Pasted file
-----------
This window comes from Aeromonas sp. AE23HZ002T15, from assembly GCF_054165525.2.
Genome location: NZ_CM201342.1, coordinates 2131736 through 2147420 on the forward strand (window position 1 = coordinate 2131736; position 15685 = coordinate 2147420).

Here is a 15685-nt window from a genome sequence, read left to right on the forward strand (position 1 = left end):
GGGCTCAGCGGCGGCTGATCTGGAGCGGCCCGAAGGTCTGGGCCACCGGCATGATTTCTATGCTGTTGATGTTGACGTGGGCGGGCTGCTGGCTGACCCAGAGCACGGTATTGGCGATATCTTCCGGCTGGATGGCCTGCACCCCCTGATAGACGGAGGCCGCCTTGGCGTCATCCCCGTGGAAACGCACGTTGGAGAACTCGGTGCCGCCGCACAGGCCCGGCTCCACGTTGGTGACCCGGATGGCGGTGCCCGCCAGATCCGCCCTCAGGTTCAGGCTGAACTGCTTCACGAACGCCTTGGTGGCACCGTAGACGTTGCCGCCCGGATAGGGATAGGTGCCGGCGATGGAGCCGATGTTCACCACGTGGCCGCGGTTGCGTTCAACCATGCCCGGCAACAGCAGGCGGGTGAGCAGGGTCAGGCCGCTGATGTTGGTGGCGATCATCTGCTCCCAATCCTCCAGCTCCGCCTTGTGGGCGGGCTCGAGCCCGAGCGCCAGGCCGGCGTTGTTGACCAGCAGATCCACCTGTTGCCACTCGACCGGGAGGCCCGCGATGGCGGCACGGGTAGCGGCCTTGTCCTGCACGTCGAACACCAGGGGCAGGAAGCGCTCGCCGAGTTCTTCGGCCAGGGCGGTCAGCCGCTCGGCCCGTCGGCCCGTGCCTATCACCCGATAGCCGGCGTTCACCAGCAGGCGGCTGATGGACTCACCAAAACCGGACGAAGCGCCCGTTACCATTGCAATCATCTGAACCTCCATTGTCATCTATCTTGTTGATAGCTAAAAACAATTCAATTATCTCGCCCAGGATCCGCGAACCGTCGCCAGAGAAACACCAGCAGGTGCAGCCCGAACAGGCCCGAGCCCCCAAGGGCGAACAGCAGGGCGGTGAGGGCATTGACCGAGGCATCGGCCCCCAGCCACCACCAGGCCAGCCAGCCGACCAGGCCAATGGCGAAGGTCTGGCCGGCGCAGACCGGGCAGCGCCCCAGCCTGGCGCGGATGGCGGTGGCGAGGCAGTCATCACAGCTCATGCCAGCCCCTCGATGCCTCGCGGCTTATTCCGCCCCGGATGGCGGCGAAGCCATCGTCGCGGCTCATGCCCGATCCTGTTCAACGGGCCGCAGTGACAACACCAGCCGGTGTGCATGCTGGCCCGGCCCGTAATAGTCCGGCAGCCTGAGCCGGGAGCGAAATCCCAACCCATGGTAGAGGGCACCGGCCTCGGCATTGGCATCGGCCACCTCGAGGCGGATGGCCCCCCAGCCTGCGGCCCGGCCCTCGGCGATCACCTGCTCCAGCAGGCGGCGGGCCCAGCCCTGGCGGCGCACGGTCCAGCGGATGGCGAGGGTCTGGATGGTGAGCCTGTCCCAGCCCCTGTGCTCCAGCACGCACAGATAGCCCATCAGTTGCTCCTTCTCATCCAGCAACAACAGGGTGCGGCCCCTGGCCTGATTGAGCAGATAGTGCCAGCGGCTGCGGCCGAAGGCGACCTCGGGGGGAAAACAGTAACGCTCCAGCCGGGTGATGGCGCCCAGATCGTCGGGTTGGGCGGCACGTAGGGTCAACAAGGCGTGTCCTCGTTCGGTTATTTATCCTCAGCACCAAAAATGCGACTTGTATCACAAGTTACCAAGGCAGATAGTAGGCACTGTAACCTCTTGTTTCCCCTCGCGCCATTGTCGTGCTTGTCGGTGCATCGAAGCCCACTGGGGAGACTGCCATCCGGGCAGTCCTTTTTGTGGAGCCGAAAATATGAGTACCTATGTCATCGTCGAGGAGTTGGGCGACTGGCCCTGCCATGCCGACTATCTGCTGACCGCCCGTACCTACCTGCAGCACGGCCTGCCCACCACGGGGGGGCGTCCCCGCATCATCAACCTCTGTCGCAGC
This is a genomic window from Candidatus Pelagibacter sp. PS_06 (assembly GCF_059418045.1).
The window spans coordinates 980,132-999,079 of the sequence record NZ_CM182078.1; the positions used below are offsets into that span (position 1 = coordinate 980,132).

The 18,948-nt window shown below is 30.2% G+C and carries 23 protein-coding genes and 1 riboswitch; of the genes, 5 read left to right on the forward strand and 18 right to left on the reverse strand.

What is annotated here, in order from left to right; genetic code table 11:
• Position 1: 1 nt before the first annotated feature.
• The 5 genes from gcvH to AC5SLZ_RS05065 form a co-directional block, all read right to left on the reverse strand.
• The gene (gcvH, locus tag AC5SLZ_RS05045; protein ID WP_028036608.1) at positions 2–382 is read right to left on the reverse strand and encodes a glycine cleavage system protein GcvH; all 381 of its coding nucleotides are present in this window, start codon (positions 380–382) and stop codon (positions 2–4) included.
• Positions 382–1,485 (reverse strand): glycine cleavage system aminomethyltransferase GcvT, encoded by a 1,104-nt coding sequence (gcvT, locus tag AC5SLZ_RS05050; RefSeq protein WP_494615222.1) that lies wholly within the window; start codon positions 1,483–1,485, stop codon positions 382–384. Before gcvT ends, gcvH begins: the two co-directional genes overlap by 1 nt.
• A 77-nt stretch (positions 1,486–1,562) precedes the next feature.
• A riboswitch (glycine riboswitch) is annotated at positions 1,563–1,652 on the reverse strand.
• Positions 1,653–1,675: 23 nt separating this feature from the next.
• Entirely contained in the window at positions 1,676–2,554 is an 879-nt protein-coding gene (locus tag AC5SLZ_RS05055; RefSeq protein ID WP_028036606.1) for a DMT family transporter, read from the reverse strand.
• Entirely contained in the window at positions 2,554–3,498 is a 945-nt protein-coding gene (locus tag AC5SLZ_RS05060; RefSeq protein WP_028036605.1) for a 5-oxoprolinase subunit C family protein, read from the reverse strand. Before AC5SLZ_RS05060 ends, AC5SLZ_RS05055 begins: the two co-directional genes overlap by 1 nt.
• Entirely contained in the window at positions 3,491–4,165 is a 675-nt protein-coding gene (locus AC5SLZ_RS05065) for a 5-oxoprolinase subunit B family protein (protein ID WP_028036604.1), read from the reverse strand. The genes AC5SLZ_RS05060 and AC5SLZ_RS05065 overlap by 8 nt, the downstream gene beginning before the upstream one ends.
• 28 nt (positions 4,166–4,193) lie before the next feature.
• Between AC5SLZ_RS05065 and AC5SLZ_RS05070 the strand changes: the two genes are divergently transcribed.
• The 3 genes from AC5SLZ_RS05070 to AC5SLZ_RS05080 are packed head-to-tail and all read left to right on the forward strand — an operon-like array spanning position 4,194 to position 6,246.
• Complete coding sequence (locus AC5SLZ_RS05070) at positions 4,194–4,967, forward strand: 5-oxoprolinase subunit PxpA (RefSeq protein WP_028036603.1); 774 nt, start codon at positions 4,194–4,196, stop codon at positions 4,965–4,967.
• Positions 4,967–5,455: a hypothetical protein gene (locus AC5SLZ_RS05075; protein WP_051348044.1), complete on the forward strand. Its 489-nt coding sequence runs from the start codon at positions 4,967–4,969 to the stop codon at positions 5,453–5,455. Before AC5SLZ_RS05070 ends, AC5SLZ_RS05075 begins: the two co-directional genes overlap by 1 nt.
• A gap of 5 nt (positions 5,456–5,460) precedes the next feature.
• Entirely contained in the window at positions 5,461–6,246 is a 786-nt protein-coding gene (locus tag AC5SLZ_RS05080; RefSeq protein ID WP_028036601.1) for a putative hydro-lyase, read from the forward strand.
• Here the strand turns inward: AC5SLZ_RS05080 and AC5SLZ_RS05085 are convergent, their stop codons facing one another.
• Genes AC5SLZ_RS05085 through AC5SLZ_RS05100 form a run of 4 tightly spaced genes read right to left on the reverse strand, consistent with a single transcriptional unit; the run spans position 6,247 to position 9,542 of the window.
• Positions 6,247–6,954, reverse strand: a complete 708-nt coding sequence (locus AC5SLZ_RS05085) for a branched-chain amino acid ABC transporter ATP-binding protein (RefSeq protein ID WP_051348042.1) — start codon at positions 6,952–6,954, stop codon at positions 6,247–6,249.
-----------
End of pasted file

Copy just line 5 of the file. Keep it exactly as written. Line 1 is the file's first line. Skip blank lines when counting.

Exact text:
This is a genomic window from Candidatus Pelagibacter sp. PS_06 (assembly GCF_059418045.1).